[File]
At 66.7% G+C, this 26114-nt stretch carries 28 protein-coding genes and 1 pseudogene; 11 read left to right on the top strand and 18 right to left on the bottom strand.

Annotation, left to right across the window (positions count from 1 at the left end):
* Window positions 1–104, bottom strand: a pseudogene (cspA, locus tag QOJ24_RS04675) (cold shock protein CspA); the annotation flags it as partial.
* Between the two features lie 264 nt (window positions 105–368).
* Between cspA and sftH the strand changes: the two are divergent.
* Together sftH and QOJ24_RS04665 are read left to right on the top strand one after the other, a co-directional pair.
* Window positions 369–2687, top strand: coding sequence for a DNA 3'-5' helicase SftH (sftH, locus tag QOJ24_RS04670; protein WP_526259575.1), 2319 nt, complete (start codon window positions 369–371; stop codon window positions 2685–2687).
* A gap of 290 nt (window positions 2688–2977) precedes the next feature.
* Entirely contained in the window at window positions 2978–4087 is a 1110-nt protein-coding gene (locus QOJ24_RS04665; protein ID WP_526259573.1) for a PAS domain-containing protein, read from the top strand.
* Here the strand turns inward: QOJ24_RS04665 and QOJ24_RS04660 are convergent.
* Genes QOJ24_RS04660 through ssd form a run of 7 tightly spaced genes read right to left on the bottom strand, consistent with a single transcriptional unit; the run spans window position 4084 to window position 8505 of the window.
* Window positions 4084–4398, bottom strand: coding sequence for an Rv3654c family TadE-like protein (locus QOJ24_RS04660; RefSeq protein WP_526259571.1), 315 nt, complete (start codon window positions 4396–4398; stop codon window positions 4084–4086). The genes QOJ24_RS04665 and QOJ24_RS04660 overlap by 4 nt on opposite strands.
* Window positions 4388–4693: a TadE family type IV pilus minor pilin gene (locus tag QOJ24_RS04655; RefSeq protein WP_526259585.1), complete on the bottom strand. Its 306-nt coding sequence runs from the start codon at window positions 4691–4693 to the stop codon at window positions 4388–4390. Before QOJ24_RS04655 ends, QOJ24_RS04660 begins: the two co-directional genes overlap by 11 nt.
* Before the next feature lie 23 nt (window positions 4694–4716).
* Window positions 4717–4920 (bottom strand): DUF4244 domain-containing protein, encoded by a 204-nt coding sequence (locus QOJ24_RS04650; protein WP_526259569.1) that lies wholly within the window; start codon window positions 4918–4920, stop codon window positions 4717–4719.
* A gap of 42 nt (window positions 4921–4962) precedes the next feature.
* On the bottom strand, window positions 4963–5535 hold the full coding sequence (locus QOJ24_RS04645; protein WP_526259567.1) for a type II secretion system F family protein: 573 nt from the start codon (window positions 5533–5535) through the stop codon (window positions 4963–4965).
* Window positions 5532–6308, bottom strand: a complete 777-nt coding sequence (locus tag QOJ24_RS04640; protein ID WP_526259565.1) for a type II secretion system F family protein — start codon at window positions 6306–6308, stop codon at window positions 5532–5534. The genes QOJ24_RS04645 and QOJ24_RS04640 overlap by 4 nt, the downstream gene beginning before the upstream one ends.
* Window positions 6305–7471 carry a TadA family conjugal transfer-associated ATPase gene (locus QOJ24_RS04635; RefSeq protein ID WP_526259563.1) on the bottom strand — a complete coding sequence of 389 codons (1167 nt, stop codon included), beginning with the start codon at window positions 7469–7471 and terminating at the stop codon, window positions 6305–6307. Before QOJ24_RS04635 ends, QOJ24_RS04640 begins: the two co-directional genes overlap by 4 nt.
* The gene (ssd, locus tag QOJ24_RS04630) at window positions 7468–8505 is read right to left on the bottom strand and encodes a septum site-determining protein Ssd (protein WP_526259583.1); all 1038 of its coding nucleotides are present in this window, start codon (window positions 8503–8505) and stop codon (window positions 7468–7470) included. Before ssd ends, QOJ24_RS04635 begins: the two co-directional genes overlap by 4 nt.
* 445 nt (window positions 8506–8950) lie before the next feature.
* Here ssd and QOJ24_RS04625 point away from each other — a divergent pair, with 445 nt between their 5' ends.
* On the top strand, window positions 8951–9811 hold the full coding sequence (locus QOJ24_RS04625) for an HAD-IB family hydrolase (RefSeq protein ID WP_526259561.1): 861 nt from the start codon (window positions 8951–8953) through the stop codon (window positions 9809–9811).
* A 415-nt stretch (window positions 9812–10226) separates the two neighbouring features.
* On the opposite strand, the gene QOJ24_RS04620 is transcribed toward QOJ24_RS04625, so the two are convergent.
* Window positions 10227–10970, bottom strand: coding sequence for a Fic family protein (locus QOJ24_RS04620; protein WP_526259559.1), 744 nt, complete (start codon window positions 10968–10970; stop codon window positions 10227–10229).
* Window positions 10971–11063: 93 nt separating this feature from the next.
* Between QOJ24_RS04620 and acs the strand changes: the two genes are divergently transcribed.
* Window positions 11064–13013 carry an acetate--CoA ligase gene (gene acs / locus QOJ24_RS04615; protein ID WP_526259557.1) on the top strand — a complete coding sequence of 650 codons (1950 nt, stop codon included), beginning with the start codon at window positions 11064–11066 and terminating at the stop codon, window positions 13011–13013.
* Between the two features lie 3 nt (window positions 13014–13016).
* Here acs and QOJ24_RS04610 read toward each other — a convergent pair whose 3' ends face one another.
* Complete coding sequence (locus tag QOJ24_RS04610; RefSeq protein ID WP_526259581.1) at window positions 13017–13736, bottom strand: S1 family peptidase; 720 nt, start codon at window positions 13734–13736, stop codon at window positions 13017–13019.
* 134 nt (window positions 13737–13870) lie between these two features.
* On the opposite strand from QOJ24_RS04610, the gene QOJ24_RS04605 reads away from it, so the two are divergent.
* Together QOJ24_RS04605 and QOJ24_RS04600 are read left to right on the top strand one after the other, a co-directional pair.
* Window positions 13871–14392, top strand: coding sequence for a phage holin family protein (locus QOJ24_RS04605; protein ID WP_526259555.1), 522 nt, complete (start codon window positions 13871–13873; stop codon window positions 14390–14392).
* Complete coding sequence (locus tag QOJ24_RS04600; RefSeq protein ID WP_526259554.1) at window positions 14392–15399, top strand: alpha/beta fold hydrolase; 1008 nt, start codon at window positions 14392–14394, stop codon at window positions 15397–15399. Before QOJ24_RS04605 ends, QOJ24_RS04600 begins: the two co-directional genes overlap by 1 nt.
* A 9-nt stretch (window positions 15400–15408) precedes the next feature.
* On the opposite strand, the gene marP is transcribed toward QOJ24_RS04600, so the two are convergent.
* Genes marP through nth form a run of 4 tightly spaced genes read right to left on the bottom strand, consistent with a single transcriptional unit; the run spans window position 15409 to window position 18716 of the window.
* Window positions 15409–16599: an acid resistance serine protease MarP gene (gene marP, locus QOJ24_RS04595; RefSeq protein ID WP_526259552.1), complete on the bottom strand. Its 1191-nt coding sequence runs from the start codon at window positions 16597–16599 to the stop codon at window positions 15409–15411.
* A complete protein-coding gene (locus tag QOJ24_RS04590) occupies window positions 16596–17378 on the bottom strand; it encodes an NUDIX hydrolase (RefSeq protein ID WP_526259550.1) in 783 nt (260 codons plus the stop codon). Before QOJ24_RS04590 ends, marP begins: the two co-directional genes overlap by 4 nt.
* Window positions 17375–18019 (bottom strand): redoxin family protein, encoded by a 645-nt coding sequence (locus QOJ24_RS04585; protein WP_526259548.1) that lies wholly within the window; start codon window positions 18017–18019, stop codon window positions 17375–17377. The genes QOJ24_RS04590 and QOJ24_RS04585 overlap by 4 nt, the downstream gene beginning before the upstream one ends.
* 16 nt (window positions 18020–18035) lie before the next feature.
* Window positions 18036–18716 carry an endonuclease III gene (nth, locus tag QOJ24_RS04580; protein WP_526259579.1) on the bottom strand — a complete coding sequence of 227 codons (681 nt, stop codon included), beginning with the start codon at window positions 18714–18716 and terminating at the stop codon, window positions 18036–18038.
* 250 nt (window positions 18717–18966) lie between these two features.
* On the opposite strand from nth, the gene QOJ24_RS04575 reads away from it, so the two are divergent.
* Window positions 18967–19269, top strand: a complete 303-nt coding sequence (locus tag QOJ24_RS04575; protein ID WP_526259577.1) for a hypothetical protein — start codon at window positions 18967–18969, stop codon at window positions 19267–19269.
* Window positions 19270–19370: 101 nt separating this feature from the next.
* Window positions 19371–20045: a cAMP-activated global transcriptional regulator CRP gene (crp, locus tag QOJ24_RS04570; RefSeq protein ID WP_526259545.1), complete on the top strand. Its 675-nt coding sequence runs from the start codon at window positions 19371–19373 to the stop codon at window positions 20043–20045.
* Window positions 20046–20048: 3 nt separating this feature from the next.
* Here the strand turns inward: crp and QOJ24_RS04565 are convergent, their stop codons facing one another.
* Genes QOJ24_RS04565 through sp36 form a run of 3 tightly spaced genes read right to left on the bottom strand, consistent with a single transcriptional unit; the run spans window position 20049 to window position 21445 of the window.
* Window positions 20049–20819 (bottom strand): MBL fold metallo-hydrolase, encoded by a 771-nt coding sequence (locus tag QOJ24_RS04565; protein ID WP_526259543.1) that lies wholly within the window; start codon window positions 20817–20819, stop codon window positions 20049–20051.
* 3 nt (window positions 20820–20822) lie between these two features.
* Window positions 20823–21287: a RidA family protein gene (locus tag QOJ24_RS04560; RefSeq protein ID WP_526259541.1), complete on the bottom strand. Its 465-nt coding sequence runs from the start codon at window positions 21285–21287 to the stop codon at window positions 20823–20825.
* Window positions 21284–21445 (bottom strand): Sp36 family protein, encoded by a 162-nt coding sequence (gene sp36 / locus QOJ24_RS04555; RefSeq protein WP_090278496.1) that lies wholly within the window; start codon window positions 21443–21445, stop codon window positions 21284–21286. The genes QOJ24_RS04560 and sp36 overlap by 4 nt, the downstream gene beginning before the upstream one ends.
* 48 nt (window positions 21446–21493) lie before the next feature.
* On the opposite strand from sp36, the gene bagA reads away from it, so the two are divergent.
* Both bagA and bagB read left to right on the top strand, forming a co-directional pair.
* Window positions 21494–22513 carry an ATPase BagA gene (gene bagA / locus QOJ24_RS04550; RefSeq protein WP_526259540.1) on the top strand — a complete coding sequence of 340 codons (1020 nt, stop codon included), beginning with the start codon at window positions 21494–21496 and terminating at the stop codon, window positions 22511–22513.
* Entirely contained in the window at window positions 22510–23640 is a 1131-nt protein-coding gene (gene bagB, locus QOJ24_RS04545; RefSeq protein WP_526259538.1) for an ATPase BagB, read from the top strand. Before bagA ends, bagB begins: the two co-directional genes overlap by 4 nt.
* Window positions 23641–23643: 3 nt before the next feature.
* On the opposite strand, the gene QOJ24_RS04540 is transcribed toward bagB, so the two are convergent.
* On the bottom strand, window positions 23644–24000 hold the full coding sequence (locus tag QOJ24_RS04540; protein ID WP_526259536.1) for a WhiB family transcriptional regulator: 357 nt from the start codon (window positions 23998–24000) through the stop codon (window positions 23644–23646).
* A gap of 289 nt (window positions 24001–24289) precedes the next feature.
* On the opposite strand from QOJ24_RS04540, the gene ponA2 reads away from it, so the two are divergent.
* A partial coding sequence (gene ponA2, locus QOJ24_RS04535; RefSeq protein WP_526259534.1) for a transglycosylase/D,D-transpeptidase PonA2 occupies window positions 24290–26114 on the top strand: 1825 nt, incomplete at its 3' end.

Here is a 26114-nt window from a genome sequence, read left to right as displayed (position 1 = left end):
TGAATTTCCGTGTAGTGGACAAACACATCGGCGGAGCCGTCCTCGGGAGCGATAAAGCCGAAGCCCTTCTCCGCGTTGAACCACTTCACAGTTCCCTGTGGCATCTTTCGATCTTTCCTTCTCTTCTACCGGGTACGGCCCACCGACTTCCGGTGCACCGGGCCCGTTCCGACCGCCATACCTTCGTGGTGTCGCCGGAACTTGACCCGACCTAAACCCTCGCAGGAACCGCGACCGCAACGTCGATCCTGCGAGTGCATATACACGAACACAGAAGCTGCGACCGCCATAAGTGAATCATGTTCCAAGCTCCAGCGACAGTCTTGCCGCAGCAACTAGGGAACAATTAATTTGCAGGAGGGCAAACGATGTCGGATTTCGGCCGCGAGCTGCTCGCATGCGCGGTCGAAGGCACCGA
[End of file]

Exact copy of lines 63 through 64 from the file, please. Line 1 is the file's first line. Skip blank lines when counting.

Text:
* Window positions 23641–23643: 3 nt before the next feature.
* On the opposite strand, the gene QOJ24_RS04540 is transcribed toward bagB, so the two are convergent.